Comanche Creek, located just south of Chico, is a charming getaway, where an intricate system of planting, growing and harvesting ensures a simpler life for the Miller family. Miller, his wife, two adult sons and daughter-in-law, along with eight year-round employees, get their hands dirty on a daily basis, especially in the booming summer months, when they work long hours, seven days a week, and employ up to 35 people.
“The earth takes care of itself,” Miller said while standing in the shade of an oak tree. “You just have to augment it a little bit, tweak it a little bit, sustain it a little bit.”
Miller’s respect for the environment and sustainable tendencies stem back to his childhood, when he began working in the fields at age 8, and his father grew his family’s produce in a large garden. Miller was also a member of 4-H and the Future Farmers of America throughout his time at Chico High School, he said.
He journeyed the couple hundred yards to Chico State, where he majored in biology and minored in agriculture. During his senior year, he married and realized “life costs a little more for two than one,” he said, and got his contractor’s license at age 22.
In April, Miller expanded his business by joining the Community Supported Agriculture movement, which allows organic farmers to sell directly to consumers, who pay $25 to $35 in advance for fresh, organic produce that can be picked up weekly at California Harvest on Entler Avenue.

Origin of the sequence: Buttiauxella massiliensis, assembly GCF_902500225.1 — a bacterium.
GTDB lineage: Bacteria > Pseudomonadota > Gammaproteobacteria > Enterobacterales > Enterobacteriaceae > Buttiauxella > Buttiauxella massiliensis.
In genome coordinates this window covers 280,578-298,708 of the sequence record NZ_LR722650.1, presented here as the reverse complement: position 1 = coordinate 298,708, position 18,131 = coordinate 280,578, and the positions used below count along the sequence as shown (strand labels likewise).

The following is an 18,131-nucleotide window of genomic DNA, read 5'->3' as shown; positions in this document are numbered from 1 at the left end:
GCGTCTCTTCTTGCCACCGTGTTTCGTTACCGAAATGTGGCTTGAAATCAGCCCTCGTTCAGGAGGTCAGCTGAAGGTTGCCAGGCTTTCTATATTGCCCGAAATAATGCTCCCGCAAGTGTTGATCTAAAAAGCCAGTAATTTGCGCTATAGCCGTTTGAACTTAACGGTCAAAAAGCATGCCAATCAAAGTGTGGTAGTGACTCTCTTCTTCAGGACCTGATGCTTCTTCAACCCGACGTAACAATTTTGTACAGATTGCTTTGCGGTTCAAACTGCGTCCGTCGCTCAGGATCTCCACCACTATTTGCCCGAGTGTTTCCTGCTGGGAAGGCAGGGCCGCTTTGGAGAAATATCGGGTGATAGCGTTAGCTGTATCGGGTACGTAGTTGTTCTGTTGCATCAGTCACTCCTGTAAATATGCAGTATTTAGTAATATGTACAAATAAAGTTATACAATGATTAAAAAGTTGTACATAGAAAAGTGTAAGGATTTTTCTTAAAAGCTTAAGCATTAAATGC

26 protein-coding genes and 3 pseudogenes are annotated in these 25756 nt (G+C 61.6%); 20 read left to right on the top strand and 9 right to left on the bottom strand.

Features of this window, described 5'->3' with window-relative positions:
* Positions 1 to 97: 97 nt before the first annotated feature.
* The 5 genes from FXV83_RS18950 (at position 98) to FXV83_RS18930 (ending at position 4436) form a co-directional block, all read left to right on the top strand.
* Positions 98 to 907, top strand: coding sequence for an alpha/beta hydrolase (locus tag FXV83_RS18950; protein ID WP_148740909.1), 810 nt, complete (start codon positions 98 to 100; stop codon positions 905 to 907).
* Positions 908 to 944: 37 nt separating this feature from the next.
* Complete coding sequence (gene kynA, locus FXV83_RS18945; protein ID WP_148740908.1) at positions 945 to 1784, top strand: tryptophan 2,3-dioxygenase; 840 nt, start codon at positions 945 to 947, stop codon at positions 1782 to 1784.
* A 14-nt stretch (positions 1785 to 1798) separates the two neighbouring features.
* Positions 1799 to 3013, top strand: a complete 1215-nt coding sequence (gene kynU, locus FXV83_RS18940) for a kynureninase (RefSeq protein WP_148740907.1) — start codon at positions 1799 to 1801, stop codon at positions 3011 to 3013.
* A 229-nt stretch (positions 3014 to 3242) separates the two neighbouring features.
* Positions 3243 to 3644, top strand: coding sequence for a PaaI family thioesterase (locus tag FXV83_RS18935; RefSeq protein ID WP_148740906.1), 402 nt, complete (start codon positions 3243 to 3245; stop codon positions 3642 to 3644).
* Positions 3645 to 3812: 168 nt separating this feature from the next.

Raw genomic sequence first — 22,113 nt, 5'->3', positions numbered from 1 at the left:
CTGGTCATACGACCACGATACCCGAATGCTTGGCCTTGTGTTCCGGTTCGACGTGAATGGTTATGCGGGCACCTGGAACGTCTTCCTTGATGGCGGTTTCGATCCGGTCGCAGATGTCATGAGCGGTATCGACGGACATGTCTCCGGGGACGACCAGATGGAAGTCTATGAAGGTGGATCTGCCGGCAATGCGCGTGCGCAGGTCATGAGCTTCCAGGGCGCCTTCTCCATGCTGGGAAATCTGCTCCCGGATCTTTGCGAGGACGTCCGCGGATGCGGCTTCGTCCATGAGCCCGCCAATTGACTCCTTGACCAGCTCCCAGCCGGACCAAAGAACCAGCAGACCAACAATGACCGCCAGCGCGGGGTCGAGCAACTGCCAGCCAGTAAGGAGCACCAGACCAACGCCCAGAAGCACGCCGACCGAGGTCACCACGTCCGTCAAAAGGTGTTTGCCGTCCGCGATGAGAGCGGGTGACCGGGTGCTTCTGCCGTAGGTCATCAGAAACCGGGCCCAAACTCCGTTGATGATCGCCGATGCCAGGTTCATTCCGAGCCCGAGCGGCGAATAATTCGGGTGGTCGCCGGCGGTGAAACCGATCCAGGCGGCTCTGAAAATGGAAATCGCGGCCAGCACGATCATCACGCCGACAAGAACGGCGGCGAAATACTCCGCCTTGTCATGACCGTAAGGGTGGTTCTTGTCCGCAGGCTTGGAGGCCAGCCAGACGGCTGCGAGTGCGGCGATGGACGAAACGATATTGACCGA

Members of the Miller family pack more than 75 large boxes each week with a variety of vegetables and fruits, intended to feed a family or two vegetarians.
“Basically, you need to eat the rainbow,” Miller said.
But quaint Comanche Creek can’t always provide that rainbow for consumers and restaurants, for reasons ranging from Chico’s weather conditions to soil composition, so Miller shares produce with smaller farmers along the North Coast. That way, he doesn’t flood the Chico market with the same products other farmers are offering, and he is able to sell a well-rounded variety of produce.
“Part of sustainability is sustaining your family,” he said. “If everyone goes to the same market to sell the same things, you’ll flood the market, and no one will make any money.”